WACS runs from Yzerfontein in the Western Cape, up the West Coast of Africa, and terminates in the United Kingdom. It makes a stop in Portugal before it reaches the UK, and the breakage is reportedly somewhere between these two countries. 

The cable is owned in portions by several companies, and the portion where the breakage has occurred belongs to Tata Communications. 

The alternate routes are:  

  • SAT3, which runs from Melkbosstrand also in the Western Cape, up the West Coast and terminates in Portugal and Spain. This cable runs nearly parallel to WACS and has less Internet capacity than WACS. 
  • ACE (Africa Coast to Europe), which also runs up the West Coast.  
  • The SEACOM cable runs from South Africa, up the East Coast of Africa, terminating in both London and Dubai.  
  • The EASSy cable also runs from South Africa, up the East Coast, terminating in Sudan, from where it connects to other cables. 

The routes most ISPs in South Africa use are WACS and SAT3, due to cost reasons. 

The impact will not be as severe as in January, though. All international traffic is being redirected via alternative cable routes. This may be a viable method for connecting users to the Internet but might not be suitable for latency-sensitive applications like International video conferencing. 

Read more about the first Internet connectivity breakage which happened on the same cable, earlier this year. 

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SA cellphones to be tracked to fight coronavirus

Several countries are tracking cellphones to understand who may have been exposed to coronavirus-infected people. South Africa is about to follow suit, writes BRYAN TURNER



From Israel to South Korea, governments and cell networks have been implementing measures to trace the cellphones of coronavirus-infected citizens, and who they’ve been around. The mechanisms countries have used have varied.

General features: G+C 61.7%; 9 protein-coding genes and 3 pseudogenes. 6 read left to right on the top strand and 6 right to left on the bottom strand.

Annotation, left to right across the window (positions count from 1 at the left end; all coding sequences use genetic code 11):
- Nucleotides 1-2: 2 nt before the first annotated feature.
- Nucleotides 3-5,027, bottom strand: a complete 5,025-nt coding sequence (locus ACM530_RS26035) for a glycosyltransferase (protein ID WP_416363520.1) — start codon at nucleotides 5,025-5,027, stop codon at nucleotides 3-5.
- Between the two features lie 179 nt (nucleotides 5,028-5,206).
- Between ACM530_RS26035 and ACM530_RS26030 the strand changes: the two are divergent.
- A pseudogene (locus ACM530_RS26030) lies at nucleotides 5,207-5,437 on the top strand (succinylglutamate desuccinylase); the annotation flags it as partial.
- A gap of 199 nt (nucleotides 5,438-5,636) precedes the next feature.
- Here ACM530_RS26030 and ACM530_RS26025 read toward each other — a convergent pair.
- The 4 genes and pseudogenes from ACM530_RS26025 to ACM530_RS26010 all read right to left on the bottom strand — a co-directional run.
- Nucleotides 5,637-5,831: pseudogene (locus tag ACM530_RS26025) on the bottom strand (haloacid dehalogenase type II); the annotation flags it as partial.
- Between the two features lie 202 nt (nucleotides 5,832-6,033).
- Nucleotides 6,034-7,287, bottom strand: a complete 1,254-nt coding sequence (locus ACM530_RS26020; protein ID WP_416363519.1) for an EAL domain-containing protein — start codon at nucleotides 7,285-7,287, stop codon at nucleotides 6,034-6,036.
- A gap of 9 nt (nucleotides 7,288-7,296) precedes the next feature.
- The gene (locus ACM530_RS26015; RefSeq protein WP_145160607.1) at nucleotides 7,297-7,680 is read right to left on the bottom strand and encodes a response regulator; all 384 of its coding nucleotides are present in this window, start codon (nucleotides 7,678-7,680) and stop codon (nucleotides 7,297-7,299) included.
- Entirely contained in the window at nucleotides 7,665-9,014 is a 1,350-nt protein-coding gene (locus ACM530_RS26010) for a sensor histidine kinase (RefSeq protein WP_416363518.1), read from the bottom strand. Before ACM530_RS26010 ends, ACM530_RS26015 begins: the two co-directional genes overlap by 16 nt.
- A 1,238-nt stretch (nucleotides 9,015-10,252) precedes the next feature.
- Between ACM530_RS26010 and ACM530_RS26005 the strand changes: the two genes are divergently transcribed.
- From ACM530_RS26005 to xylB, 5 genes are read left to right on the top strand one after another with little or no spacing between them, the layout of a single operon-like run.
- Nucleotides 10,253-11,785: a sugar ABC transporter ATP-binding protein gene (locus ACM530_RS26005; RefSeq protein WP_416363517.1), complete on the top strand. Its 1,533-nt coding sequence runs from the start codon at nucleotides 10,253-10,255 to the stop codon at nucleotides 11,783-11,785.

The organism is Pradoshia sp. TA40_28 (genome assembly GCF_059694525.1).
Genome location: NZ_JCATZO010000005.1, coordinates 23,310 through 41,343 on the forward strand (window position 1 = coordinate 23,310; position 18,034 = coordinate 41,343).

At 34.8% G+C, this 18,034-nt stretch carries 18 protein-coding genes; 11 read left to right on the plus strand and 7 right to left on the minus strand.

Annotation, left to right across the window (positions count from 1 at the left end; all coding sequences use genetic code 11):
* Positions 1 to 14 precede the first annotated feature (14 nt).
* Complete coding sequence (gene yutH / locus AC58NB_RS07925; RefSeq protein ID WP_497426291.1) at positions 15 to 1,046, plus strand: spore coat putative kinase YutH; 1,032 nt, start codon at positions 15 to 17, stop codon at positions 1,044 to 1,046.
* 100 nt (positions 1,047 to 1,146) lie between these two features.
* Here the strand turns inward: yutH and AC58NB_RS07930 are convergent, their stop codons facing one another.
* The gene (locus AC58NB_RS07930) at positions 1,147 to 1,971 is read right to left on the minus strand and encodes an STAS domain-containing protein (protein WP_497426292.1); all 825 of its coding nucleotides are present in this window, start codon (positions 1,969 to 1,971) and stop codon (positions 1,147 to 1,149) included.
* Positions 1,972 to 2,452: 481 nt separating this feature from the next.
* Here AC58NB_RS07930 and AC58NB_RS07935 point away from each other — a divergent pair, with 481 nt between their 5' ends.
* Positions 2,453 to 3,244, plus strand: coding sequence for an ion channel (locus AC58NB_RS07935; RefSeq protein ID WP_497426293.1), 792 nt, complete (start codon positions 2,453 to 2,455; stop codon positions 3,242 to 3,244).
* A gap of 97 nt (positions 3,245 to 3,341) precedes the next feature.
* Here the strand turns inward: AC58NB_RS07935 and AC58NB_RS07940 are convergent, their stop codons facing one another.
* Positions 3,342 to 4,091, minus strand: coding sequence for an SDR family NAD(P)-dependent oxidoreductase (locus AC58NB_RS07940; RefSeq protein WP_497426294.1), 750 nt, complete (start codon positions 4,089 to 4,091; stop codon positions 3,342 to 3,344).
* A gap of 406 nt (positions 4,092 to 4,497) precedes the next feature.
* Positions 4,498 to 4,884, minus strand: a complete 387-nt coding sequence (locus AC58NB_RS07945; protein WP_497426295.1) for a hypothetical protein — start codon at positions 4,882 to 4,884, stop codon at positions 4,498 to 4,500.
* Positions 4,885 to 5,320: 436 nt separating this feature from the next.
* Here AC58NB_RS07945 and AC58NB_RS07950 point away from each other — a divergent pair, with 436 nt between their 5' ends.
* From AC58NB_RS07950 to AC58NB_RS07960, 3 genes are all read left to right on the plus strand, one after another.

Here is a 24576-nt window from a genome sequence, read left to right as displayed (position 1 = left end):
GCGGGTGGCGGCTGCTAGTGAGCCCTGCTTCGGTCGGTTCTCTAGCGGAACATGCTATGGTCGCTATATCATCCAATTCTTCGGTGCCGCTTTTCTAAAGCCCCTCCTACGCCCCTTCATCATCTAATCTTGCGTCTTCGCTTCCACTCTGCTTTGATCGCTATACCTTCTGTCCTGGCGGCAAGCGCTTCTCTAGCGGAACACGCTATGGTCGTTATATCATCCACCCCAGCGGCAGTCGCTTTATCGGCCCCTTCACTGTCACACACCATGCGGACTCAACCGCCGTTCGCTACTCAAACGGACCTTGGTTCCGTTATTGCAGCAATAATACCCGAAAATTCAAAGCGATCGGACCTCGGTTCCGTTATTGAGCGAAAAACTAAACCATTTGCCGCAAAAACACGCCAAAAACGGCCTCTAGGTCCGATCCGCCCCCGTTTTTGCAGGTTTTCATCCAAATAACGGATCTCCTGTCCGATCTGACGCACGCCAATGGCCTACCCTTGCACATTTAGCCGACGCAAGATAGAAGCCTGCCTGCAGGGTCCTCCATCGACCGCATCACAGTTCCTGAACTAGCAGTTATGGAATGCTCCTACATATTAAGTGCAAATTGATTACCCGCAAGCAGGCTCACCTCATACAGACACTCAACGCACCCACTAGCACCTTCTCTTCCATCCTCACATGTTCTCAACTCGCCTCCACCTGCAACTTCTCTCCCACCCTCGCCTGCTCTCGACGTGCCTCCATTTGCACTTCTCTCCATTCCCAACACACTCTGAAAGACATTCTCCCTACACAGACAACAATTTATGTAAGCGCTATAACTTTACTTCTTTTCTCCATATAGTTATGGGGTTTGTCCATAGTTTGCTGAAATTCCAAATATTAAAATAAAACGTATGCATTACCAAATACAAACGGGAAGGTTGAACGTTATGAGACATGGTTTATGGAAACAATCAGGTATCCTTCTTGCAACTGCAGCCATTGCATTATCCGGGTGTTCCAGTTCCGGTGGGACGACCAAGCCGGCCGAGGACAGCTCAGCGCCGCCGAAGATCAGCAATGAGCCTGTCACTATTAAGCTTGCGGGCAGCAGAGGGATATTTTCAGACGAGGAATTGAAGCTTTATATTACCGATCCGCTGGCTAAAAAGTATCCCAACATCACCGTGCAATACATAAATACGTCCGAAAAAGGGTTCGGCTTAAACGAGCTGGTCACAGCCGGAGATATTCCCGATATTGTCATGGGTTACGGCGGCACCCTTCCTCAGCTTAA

In Iran, citizens were encouraged to download an app that claimed to diagnose COVID-19 with a series of yes or no questions. The app also tracked real-time location with a very high level of accuracy, provided by the GPS sensor. 

In Germany, all cellphones on Deutsche Telekom are being tracked through cell tower connections, providing a much coarser location, but a less invasive method of tracking. The data is being handled by the Robert Koch Institute, the German version of the US Centers for Disease Control and Prevention. 

In Taiwan, those quarantined at home are tracked via an “electronic fence”, which determines if users leave their homes.  

In South Africa, preparations have started to track cellphones based on cell tower connections. The choice of this method is understandable, as many South Africans may either feel an app is too intrusive to have installed, or may not have the data to install the app. This method also allows more cellphones, including basic feature phones, to be tracked. 

This means that users can be tracked on a fairly anonymised basis, because these locations can be accurate to about 2 square kilometers. Clearly, this method of tracking is not meant to monitor individual movements, but rather gain a sense of who’s been around which general area.  

This data could be used to find lockdown violators, if one considers that a phone connecting in Hillbrow for the first 11 days of lockdown, and then connecting in Morningside for the next 5, likely indicates a person has moved for an extended period of time. 

The distance between Hillbrow and Morningside is 17km. One would pass through several zones covered by different towers.

Communications minister Stella Ndabeni-Abrahams said that South African network providers have agreed to provide government with location data to help fight COVID-19. 

Details on how the data will be used, and what it will used to determine, are still unclear.